Alcaraz, 19, beat Ruud, 23, 6-4, 2-6, 7-6 (7-1), 6-3 in a match that lasted over three hours.
Alcaraz becomes the youngest Grand Slam winner in men’s singles since compatriot Rafael Nadal won the first of his major titles in June 2005.
“It’s something I’ve dreamed of since I was a kid. To be world No. 1, to be a champion,” Alcaraz said, adding that he was thinking of some of his family members who couldn’t come to watch. play him.
“I always say it’s not the time to be tired in the final round of the grand slam, you have to give everything you have inside,” he said.
Ruud said he will continue to aim for the top spot.
“Today was a special day, Carlos and I knew what we were playing for and we both knew what was at stake,” Ruud said. “I’m disappointed of course not to be No. 1, but No. 2 isn’t so bad either.”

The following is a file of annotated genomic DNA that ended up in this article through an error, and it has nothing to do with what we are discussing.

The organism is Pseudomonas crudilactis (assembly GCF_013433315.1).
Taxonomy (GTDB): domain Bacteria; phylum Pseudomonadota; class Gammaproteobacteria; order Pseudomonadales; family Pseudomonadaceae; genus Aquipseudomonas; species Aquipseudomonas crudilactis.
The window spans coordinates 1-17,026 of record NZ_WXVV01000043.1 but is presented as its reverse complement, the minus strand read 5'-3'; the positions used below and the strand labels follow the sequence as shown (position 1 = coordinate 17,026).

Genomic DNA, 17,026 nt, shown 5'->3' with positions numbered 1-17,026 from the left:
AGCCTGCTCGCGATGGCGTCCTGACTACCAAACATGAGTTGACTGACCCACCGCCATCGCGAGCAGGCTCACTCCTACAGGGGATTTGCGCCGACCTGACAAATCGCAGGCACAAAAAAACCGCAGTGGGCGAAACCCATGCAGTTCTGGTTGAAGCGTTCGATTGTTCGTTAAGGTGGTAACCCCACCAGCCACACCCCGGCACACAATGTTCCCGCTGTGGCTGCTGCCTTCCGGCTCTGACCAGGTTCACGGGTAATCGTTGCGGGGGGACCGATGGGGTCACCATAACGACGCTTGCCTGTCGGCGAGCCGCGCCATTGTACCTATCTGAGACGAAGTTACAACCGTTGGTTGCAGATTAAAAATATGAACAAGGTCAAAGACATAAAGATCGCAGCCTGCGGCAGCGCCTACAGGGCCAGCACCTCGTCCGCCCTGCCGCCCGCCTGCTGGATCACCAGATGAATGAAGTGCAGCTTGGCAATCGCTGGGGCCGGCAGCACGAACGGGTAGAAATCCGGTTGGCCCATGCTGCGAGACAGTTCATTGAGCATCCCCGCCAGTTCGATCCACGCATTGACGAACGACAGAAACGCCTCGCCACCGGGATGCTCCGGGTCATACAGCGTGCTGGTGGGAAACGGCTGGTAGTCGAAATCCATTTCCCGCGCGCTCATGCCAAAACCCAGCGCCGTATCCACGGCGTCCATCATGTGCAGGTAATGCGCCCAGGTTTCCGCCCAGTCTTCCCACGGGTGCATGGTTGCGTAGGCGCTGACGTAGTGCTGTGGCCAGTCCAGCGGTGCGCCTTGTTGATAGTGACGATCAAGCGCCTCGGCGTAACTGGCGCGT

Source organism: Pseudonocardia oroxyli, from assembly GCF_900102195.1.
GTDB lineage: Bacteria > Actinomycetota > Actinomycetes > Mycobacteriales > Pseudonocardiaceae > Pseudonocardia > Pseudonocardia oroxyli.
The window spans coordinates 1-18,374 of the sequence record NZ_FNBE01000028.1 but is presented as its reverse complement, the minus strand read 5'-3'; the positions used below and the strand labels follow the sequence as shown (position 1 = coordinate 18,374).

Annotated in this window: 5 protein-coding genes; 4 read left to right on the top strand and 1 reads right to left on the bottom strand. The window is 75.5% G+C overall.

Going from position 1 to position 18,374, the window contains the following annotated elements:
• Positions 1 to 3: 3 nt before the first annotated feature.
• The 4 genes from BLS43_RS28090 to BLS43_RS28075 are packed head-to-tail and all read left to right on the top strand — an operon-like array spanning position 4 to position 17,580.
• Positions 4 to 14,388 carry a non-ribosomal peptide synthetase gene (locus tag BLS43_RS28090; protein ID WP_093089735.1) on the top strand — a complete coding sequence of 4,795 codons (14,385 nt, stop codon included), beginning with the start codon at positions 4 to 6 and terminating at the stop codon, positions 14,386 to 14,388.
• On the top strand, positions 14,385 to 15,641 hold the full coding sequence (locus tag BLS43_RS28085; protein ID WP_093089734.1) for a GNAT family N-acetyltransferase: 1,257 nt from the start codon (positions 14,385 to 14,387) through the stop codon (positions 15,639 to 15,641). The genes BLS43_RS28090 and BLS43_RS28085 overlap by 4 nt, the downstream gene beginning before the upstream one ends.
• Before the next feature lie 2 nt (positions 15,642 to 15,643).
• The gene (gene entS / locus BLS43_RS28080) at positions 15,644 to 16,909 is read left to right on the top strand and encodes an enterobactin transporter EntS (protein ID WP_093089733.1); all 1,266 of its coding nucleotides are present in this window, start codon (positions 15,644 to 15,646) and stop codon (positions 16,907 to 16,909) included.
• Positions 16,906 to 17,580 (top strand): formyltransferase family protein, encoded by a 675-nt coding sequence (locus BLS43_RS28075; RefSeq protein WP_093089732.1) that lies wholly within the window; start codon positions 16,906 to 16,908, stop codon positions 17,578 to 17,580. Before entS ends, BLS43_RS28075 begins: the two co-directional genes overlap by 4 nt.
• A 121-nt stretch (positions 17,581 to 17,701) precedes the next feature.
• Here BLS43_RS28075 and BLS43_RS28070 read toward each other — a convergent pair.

“It’s a grand slam final, fighting for world No. 1 – something I’ve dreamed of since I was a kid,” Alcaraz told reporters early Saturday after beating Frances Tiafoe in the last four.
Throughout the US Open, the Spaniard captivated crowds with his speed, athleticism and outrageous shots. This latest victory could be the first of many Grand Slam titles during his career.
Clay-court specialist Alcaraz has drawn comparisons to 22-time Grand Slam champion Nadal and is only the second Open Era player to reach the US Open final as a teenager after Pete Sampras.
“Right now you can see that all the hard work I put in every day is paying off,” Alcaraz told reporters early Saturday.